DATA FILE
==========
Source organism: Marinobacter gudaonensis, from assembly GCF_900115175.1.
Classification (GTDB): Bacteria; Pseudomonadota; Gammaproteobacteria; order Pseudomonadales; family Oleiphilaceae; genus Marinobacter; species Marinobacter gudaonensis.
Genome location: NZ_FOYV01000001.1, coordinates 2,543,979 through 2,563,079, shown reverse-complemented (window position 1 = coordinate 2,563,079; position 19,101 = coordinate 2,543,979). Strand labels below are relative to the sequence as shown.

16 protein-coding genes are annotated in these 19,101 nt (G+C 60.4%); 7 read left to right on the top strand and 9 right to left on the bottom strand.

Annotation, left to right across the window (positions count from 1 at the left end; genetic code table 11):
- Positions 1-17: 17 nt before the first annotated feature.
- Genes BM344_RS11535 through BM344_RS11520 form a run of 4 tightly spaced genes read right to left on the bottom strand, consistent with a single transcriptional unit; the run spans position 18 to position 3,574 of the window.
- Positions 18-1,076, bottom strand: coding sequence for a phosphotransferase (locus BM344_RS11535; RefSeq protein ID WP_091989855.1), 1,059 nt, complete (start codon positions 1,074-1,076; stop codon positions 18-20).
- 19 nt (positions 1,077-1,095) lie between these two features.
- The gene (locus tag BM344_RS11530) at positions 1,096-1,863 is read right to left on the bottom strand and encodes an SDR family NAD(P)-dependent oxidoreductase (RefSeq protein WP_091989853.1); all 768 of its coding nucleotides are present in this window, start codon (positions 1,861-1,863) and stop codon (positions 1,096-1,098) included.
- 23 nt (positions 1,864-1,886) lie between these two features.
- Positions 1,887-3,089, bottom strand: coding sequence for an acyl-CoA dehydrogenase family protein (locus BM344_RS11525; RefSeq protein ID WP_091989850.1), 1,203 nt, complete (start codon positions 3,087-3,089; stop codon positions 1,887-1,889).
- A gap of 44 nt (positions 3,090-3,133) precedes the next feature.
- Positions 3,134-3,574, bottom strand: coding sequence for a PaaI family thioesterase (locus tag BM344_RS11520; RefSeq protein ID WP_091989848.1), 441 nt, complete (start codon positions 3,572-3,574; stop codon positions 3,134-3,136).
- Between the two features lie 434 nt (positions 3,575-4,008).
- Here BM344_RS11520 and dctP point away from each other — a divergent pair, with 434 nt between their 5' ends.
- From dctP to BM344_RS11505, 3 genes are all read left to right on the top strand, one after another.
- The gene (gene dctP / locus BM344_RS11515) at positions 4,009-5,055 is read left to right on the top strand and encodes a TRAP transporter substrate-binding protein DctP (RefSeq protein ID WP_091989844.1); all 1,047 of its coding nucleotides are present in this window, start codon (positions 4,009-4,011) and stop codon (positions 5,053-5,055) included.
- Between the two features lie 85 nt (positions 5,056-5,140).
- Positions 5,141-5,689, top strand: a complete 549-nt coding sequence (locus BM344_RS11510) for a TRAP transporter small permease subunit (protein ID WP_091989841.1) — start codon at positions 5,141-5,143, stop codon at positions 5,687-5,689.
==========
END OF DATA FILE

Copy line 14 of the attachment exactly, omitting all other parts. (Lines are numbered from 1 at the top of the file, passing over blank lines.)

- Positions 3,134-3,574, bottom strand: coding sequence for a PaaI family thioesterase (locus tag BM344_RS11520; RefSeq protein ID WP_091989848.1), 441 nt, complete (start codon positions 3,572-3,574; stop codon positions 3,134-3,136).